The road to nowhere has been paved with uncertainty. While the stock market continues to be resilient and is hovering near all-time highs, it has made little progress since January 2018. Given the market’s distaste for uncertainty, it is not surprising that a lack of clarity on the U.S.-China trade war, the economy, and corporate earnings growth has played a key role in this relative stagnation.
The trade war between the U.S. and China has served as a major headwind for the market since early 2018. Prospects for a resolution have deteriorated since late May, when negotiators were believed to be close to a deal. Since then, the dispute has escalated, with each side implementing additional tariffs and scheduling further rounds of tariffs for later this year. Though there continues to be dialogue between the two countries, including a meeting scheduled for next week in Washington D.C., both sides seem fairly well dug in at this point, and we do not expect there to be a quick resolution.
Uncertainty over trade policy has led to growing economic uncertainty. The effects of the trade war, including slowing trade flows and business investment, have weighed on the global economy. Global GDP growth is expected to decelerate this year to its slowest pace since 2009, with China cooling off significantly and Europe nearing a recession. The U.S., which relies less on exports than most countries, has fared a little better than much of the world so far. However, it hasn’t been entirely immune to the effects of the trade dispute, as evidenced by the recent contraction in the manufacturing sector as well as the significant cooling in business spending. Federal Reserve economists recently estimated that uncertainty over trade policy will reduce U.S. GDP by more than 1% through early 2020. Still, consumer spending, which makes up nearly 70% of the U.S. economy, has held up well, fueled by an unemployment rate that continues to sit near a 50-year low. So while economic growth has undoubtedly moderated, we don’t anticipate a recession in the U.S. in the near future. However, the potential for a significant escalation in the trade dispute certainly poses a risk to that expectation.
As is usually the case, corporate earnings growth has followed the lead of the economy. The more uncertain economic outlook has also made it more difficult to forecast the pace of earnings growth. At the beginning of the year, the consensus estimate among analysts was that S&P 500 profits would rise by about 8% this year. Due in part to the strain that the trade dispute has placed on the economy and business sentiment, that estimate has now fallen to 1%. While analysts currently expect S&P 500 earnings growth of 11% next year, we think that forecast is likely a bit too optimistic given our expectations for moderate economic growth. There is also the potential for earnings to contract should the trade war intensify.
Even amid this backdrop of uncertainty, historically-low interest rates continue to bolster the stock market. Interest rates have fallen sharply this year as the Federal Reserve and central banks around the world have cut rates in an effort to combat a slowdown in economic growth caused in part by the trade dispute. The Fed cut its short-term benchmark interest rate in July for the first time since 2008 and followed up with a second cut in September. Longer-term yields have followed suit, declining sharply in anticipation of additional Fed easing. Yields have also been dragged down by the gravitational pull of the more than $15 trillion of foreign sovereign debt now trading at negative yields. As a result, the 10-year U.S. Treasury yield has declined from 3.2% in November to 1.7% today and the 30-year Treasury yield recently dipped briefly below 2% for the first time in history. While we continue to have concerns about the potential long-term side effects from such an extended dose of loose monetary policy (see our 2nd quarter newsletter), low rates have played a key role in this record bull market and continue to support stocks even in the face of trade volatility and slowing economic and earnings growth.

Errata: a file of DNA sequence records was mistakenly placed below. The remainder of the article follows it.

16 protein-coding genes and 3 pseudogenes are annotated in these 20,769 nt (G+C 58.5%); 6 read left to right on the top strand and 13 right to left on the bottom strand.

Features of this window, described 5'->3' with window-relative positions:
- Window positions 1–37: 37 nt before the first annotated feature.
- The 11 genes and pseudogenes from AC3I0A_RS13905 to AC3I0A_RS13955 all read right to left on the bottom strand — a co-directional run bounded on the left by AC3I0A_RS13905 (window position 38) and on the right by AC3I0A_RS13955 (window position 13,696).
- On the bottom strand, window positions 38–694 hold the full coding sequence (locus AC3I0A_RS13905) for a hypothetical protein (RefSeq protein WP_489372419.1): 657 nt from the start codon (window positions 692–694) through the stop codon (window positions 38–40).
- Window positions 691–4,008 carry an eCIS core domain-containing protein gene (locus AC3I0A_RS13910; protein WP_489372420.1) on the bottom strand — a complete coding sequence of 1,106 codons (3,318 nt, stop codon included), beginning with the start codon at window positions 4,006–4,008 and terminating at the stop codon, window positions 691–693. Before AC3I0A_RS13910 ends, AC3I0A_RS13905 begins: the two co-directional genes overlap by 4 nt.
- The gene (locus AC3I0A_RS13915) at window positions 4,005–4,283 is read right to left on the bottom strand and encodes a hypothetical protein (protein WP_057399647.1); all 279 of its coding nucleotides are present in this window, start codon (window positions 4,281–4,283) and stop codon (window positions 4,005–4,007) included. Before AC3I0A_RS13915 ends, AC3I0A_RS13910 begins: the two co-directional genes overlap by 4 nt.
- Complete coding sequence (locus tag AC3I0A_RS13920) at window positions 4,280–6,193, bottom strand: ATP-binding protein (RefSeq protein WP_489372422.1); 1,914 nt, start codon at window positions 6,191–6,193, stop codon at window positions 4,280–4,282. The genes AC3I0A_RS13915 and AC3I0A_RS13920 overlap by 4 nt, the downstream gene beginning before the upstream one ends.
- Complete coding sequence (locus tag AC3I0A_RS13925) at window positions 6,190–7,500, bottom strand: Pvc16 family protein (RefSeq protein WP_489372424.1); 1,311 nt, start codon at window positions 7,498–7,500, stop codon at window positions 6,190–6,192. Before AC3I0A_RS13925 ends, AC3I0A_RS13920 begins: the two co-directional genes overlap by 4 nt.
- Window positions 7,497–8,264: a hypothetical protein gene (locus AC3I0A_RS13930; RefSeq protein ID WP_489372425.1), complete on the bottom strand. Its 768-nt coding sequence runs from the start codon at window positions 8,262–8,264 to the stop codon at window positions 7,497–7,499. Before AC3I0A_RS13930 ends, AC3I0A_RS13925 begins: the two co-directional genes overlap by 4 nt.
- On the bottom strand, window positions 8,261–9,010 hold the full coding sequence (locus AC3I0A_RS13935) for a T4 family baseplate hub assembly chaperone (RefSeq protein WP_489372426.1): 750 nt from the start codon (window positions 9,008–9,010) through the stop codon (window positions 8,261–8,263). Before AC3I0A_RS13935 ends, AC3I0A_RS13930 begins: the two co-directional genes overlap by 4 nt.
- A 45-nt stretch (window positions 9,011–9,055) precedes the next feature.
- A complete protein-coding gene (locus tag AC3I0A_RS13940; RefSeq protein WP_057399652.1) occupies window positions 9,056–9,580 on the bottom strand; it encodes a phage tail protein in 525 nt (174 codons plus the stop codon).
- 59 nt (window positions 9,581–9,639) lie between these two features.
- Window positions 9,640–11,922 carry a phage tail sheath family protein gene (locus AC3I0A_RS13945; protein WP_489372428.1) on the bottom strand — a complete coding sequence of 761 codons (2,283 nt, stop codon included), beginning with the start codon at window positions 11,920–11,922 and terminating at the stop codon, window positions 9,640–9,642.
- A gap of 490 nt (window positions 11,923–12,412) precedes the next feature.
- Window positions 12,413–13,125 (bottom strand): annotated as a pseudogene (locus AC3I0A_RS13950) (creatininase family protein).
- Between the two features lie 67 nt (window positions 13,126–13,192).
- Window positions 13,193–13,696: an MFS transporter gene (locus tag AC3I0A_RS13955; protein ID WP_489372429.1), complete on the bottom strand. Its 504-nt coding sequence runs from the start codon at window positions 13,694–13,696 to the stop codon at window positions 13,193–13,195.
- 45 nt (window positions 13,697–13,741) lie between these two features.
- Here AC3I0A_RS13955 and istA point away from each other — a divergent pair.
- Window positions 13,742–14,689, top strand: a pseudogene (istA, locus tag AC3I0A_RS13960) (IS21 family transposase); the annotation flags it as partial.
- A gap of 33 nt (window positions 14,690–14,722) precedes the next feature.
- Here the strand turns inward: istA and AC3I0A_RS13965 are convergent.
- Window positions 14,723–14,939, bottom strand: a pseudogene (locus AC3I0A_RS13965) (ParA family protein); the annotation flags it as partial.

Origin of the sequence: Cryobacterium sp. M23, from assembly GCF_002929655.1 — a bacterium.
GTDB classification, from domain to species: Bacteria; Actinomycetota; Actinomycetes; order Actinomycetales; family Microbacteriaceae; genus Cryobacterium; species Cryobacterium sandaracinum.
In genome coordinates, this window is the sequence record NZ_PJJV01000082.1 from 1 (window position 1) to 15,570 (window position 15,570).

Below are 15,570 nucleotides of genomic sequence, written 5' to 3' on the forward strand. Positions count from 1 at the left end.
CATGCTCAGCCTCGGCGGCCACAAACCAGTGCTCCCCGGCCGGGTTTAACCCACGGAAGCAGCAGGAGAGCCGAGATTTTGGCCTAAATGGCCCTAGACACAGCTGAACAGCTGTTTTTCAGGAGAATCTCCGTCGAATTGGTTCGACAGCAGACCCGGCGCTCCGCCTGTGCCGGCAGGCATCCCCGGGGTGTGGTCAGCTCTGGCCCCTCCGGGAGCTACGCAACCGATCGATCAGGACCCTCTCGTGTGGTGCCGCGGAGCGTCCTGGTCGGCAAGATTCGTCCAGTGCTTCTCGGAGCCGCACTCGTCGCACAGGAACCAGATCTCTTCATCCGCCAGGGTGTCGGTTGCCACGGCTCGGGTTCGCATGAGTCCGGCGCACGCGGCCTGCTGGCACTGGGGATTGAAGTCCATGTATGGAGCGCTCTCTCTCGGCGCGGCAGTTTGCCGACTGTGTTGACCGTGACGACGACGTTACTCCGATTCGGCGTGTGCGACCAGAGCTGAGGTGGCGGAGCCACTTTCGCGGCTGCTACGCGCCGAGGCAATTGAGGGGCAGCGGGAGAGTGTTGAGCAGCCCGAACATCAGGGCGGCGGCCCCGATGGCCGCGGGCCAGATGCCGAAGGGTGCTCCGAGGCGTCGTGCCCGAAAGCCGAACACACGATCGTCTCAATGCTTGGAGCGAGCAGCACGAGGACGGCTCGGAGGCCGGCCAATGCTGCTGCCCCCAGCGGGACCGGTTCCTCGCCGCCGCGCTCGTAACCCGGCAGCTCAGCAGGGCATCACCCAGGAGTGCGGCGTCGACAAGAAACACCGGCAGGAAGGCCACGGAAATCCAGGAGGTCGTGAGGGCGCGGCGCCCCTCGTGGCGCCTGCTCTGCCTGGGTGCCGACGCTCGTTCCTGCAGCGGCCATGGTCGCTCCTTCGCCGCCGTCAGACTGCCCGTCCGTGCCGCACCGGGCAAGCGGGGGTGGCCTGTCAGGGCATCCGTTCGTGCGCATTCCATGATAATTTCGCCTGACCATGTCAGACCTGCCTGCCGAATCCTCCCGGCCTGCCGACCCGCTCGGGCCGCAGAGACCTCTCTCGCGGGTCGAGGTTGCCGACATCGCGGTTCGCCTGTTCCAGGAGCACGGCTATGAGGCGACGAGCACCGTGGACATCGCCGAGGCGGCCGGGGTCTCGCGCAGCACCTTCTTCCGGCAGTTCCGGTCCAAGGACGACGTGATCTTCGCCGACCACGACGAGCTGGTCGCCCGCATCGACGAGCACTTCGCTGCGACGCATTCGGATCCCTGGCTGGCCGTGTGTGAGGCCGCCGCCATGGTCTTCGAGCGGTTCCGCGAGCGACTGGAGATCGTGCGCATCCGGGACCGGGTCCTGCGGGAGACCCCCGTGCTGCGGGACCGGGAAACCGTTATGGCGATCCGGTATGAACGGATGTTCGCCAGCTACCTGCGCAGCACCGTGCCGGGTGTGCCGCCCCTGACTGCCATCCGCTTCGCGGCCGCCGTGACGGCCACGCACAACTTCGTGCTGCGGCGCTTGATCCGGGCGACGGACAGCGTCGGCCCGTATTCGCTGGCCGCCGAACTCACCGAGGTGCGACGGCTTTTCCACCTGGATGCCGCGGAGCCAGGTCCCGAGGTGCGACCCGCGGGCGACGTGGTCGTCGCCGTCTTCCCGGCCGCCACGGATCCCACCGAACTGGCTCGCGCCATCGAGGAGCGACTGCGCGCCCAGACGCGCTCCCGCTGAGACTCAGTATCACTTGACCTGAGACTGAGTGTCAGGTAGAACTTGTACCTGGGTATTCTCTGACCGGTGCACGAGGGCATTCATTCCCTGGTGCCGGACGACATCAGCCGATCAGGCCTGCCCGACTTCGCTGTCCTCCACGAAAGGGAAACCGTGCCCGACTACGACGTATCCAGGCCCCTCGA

In the short term, the stock market’s path appears somewhat tethered to developments in the U.S.-China trade war and its ripple effects on economic and corporate earnings growth. Though the market has fundamentally been treading water since early last year, it has still had an impressive run during the current 10 ½ year bull market, the longest on record. During that span, the market has benefited significantly from the expansion of its price-to-earnings ratio, with the forward P/E of the S&P 500 rising from a multiple of 9 to a multiple of 17 today. While today’s valuation is not exorbitant, particularly in the context of a supportive low-rate environment, it is above its long-term average of 15. Without much room left for further P/E multiple expansion, the market will need to rely mostly on earnings growth to drive it higher. As a result, we think it is unlikely that the market’s returns over the next few years will be as robust as they have been over the past decade. Though we still expect the market to be higher a few years from now, we think it is prudent for investors to expect moderating gains.
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